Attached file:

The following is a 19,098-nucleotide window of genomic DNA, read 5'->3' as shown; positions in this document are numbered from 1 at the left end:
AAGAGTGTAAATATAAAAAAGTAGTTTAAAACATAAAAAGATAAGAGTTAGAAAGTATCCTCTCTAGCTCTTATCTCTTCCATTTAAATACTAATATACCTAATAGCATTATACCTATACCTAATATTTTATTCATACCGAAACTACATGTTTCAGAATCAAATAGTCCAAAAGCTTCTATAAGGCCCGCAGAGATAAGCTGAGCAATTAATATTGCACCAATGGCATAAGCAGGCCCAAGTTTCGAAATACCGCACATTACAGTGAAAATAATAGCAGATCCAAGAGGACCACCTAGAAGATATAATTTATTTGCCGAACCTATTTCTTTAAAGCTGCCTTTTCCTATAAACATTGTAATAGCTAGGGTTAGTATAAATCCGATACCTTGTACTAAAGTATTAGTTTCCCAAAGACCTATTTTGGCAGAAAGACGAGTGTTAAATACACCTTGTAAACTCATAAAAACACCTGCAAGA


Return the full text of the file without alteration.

The following is a 19,098-nucleotide window of genomic DNA, read 5'->3' as shown; positions in this document are numbered from 1 at the left end:
AAGAGTGTAAATATAAAAAAGTAGTTTAAAACATAAAAAGATAAGAGTTAGAAAGTATCCTCTCTAGCTCTTATCTCTTCCATTTAAATACTAATATACCTAATAGCATTATACCTATACCTAATATTTTATTCATACCGAAACTACATGTTTCAGAATCAAATAGTCCAAAAGCTTCTATAAGGCCCGCAGAGATAAGCTGAGCAATTAATATTGCACCAATGGCATAAGCAGGCCCAAGTTTCGAAATACCGCACATTACAGTGAAAATAATAGCAGATCCAAGAGGACCACCTAGAAGATATAATTTATTTGCCGAACCTATTTCTTTAAAGCTGCCTTTTCCTATAAACATTGTAATAGCTAGGGTTAGTATAAATCCGATACCTTGTACTAAAGTATTAGTTTCCCAAAGACCTATTTTGGCAGAAAGACGAGTGTTAAATACACCTTGTAAACTCATAAAAACACCTGCAAGA